Pappé testified there was a thriving Arab society in Palestine prior to the creation of the state of Israel. He said early Zionist colonizers viewed the native Palestinians as "usurpers" and "foreign agents," assigning them the Orwellian category of "alien native." These racist ideas remain "at the heart of Israeli Zionist policies towards the Palestinians," Pappé said.
The Zionist movement decided "to ethnically cleanse Palestine...a crime against humanity [such] that only genocide is above it," he said.
Immigration lawyer Susan Akram detailed the Palestinian refugee crisis and the unwillingness or inability of the United Nations to resolve it. There are now 6.8 million Palestinian refugees--half of the world's refugee population--most of them people who were expelled in 1948 and their descendants.
Akram explained that while the UN believes all refugees have the right to return to the homes from which they were expelled, it has not acted to force Israel to respect this right.
Pappé testified that while many falsely trace the beginning of the Israeli-Palestinian conflict to the 1967 war and Israel's occupation of the West Bank and Gaza, in reality, 1967 represented a continuation of the colonial project to establish "Greater Israel." In fact, the desire to take Gaza and the West Bank was a core Zionist aim that went unfulfilled in 1948, according to Pappé.
As law professor John Quigley testified, the U.S. "covered up what it knew about the run-up" to the 1967 war, which began with Israel's surprise bombing raids on Egypt. According to Quigley, neither U.S. nor Israeli intelligence believed that Egypt was going to attack Israel. Thus, the 1967 war wasn't defensive, as Israel and the U.S. have always claimed, but a war of aggression, in violation to the UN Charter that Israel is a signatory to.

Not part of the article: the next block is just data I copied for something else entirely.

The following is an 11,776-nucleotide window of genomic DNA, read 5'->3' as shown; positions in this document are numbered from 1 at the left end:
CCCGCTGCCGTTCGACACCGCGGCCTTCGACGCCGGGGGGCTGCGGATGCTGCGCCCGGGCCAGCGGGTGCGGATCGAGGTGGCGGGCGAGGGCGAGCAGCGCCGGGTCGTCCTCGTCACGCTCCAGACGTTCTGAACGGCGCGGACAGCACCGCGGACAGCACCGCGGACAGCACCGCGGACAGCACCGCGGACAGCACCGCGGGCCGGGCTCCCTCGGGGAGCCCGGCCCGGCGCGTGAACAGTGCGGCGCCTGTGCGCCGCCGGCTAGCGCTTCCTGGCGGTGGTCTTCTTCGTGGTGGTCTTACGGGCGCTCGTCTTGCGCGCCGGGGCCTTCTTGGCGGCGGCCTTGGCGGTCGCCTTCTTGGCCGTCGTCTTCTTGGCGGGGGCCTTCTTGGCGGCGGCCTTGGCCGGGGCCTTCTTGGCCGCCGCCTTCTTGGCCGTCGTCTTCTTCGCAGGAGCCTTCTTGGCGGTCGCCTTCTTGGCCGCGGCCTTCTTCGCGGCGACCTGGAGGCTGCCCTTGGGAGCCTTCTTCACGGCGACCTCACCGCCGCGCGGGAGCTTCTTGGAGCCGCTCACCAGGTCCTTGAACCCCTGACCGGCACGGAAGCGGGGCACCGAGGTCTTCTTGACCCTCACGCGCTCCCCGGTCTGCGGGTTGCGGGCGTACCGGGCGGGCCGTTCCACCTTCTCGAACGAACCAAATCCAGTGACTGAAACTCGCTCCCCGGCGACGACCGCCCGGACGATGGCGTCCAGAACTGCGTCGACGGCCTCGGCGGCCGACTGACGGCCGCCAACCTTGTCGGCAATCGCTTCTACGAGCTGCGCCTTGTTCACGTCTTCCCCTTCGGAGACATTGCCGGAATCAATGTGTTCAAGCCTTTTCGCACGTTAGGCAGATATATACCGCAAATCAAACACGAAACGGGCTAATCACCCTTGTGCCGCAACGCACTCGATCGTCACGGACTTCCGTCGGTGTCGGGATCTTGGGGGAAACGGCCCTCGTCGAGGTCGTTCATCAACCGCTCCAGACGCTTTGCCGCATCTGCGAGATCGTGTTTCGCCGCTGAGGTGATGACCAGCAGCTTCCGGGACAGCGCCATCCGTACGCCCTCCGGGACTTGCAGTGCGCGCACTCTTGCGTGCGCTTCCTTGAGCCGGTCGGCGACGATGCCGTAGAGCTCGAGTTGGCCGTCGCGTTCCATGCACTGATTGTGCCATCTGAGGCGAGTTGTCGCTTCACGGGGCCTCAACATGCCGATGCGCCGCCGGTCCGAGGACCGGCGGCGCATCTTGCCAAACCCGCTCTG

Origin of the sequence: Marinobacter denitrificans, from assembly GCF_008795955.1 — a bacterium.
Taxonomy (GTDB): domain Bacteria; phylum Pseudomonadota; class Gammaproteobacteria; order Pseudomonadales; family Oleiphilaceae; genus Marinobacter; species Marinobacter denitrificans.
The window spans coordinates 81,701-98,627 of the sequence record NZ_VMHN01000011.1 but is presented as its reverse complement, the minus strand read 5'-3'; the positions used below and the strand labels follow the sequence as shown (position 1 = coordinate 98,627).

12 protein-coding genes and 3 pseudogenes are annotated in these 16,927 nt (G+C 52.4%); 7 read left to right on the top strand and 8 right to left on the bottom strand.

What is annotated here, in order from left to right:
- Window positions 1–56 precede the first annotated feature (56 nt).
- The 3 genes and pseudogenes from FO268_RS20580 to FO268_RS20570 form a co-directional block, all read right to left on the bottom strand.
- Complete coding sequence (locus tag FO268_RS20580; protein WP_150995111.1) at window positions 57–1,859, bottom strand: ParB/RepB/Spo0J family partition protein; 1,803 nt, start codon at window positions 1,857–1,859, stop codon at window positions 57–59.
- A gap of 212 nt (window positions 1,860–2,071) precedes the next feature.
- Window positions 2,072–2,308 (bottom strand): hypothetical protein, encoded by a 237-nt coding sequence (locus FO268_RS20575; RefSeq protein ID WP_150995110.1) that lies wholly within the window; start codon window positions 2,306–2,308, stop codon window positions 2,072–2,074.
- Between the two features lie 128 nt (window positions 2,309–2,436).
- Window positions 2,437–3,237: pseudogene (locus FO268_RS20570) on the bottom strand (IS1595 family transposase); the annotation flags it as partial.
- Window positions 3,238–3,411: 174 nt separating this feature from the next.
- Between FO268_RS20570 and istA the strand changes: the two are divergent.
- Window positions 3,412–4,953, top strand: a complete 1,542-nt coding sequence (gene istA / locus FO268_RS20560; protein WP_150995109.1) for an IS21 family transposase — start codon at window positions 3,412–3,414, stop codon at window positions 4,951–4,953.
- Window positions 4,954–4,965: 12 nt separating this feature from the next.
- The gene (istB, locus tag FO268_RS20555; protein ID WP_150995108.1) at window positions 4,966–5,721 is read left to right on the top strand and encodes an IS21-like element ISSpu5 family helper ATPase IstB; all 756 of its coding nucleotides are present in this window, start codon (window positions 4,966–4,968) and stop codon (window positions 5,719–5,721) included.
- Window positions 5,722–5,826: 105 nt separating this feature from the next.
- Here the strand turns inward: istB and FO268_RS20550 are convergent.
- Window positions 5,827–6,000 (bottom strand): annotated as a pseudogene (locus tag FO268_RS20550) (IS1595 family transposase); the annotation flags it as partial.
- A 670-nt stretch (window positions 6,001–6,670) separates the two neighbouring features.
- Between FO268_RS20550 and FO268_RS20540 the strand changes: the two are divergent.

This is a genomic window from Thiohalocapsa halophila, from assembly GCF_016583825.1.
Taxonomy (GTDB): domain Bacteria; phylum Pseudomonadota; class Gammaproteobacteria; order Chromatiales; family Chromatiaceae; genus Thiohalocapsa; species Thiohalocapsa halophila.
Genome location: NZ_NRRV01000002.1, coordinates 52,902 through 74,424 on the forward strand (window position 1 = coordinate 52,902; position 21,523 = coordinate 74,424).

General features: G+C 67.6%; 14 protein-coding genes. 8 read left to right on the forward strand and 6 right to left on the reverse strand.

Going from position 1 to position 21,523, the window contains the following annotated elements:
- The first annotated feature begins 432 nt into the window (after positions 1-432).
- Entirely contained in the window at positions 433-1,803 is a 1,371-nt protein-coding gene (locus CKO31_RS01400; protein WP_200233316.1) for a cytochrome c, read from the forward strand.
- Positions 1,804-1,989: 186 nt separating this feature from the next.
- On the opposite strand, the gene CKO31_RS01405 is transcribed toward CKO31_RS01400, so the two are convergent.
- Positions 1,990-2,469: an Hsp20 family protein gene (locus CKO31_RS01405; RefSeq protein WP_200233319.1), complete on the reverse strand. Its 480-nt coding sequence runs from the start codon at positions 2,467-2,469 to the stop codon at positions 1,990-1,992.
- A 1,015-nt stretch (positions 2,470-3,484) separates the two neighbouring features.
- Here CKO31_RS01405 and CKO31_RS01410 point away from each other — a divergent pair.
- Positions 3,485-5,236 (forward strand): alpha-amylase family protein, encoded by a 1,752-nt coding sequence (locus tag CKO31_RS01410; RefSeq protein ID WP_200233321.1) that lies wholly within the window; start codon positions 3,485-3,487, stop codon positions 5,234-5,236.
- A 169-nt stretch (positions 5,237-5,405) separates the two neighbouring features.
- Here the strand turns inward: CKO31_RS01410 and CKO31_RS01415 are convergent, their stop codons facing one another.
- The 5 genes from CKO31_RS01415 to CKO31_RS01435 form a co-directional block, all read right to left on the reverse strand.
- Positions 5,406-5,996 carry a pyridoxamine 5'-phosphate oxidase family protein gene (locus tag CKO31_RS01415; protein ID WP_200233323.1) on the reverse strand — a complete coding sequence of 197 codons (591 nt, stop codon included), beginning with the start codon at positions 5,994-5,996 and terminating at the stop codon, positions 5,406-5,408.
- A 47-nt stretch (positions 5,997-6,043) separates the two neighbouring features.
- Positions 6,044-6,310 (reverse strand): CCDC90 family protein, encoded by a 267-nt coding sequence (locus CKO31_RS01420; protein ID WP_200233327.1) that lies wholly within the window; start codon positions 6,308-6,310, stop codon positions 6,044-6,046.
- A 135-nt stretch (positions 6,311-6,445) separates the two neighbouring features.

Journalist and activist Ben White testified that the ethnic cleansing of Palestine is an ongoing process. He said the view that Palestinians within Israel represent a "demographic threat" is "commonplace among Israeli academics, think tanks, politicians, laypersons." White testified to the high rates of poverty among Palestinians, and that due to Israeli policy, "there is no practical means for the Palestinians to develop and independent economy."
Vera Gowlland-Debbas, of the Graduate Institute of International and Development Studies in Geneva, took up the question of the legal responsibility of the UN to enforce international and human rights law, including the issue of UN complicity in upholding a double standard for Israel.
She pointed out that when Iraq invaded Kuwait, the UN Security Council authorized the use of force, but the body has failed to act in response to Israeli crimes such as the construction of the separation wall in the West Bank or Operation Cast Lead in 2008-09, the barbaric assault on Gaza.
Suzanne Adely, a lawyer in attendance at the tribunal and member of the National Lawyers Guild and Defend the Egyptian Revolution Committee in New York, said in an interview, "We can't just say it's a double standard. Actually, structures such as the UN have been intentionally created by capitalist and imperialist entities to perpetuate and control this system, not make it more just."